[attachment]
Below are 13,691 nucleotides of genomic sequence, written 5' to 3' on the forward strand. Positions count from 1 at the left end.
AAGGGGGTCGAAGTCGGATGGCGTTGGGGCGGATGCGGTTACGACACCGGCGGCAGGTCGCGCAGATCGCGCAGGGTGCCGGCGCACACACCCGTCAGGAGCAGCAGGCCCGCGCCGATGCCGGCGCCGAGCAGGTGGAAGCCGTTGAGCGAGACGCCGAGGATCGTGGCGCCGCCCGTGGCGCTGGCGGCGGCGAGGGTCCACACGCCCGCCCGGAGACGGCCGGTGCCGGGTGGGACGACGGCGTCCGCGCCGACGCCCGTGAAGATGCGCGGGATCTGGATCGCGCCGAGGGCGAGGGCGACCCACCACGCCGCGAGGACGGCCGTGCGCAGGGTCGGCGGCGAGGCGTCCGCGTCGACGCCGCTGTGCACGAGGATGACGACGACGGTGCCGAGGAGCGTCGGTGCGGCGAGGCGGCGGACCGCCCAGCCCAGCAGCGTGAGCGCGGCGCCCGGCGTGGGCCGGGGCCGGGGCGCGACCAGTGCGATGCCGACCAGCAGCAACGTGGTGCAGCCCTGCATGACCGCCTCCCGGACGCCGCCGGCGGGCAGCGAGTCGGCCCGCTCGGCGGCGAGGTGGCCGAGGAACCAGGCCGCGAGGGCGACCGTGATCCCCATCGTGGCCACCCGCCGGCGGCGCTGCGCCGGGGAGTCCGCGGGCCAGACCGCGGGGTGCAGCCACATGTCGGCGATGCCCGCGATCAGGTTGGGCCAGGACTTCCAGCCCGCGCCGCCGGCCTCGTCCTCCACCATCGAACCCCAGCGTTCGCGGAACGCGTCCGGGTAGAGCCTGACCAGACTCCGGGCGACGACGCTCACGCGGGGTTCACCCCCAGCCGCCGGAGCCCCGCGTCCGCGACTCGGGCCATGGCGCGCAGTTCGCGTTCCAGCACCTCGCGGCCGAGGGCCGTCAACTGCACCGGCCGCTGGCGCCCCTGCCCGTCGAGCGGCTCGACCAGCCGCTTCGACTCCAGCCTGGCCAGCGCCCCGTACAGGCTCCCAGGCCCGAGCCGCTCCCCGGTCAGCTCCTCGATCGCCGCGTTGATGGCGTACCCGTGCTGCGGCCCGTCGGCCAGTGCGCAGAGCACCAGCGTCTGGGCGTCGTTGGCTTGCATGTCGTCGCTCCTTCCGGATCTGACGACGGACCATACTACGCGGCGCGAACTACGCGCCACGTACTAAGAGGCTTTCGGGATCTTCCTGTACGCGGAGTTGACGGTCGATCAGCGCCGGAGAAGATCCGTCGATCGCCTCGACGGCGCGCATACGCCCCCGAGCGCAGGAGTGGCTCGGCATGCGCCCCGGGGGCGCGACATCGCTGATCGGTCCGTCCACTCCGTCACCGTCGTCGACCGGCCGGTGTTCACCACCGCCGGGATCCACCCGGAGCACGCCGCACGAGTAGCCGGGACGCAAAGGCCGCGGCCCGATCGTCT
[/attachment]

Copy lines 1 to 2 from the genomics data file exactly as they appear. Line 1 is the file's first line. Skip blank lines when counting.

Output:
Below are 13,691 nucleotides of genomic sequence, written 5' to 3' on the forward strand. Positions count from 1 at the left end.
AAGGGGGTCGAAGTCGGATGGCGTTGGGGCGGATGCGGTTACGACACCGGCGGCAGGTCGCGCAGATCGCGCAGGGTGCCGGCGCACACACCCGTCAGGAGCAGCAGGCCCGCGCCGATGCCGGCGCCGAGCAGGTGGAAGCCGTTGAGCGAGACGCCGAGGATCGTGGCGCCGCCCGTGGCGCTGGCGGCGGCGAGGGTCCACACGCCCGCCCGGAGACGGCCGGTGCCGGGTGGGACGACGGCGTCCGCGCCGACGCCCGTGAAGATGCGCGGGATCTGGATCGCGCCGAGGGCGAGGGCGACCCACCACGCCGCGAGGACGGCCGTGCGCAGGGTCGGCGGCGAGGCGTCCGCGTCGACGCCGCTGTGCACGAGGATGACGACGACGGTGCCGAGGAGCGTCGGTGCGGCGAGGCGGCGGACCGCCCAGCCCAGCAGCGTGAGCGCGGCGCCCGGCGTGGGCCGGGGCCGGGGCGCGACCAGTGCGATGCCGACCAGCAGCAACGTGGTGCAGCCCTGCATGACCGCCTCCCGGACGCCGCCGGCGGGCAGCGAGTCGGCCCGCTCGGCGGCGAGGTGGCCGAGGAACCAGGCCGCGAGGGCGACCGTGATCCCCATCGTGGCCACCCGCCGGCGGCGCTGCGCCGGGGAGTCCGCGGGCCAGACCGCGGGGTGCAGCCACATGTCGGCGATGCCCGCGATCAGGTTGGGCCAGGACTTCCAGCCCGCGCCGCCGGCCTCGTCCTCCACCATCGAACCCCAGCGTTCGCGGAACGCGTCCGGGTAGAGCCTGACCAGACTCCGGGCGACGACGCTCACGCGGGGTTCACCCCCAGCCGCCGGAGCCCCGCGTCCGCGACTCGGGCCATGGCGCGCAGTTCGCGTTCCAGCACCTCGCGGCCGAGGGCCGTCAACTGCACCGGCCGCTGGCGCCCCTGCCCGTCGAGCGGCTCGACCAGCCGCTTCGACTCCAGCCTGGCCAGCGCCCCGTACAGGCTCCCAGGCCCGAGCCGCTCCCCGGTCAGCTCCTCGATCGCCGCGTTGATGGCGTACCCGTGCTGCGGCCCGTCGGCCAGTGCGCAGAGCACCAGCGTCTGGGCGTCGTTGGCTTGCATGTCGTCGCTCCTTCCGGATCTGACGACGGACCATACTACGCGGCGCGAACTACGCGCCACGTACTAAGAGGCTTTCGGGATCTTCCTGTACGCGGAGTTGACGGTCGATCAGCGCCGGAGAAGATCCGTCGATCGCCTCGACGGCGCGCATACGCCCCCGAGCGCAGGAGTGGCTCGGCATGCGCCCCGGGGGCGCGACATCGCTGATCGGTCCGTCCACTCCGTCACCGTCGTCGACCGGCCGGTGTTCACCACCGCCGGGATCCACCCGGAGCACGCCGCACGAGTAGCCGGGACGCAAAGGCCGCGGCCCGATCGTCT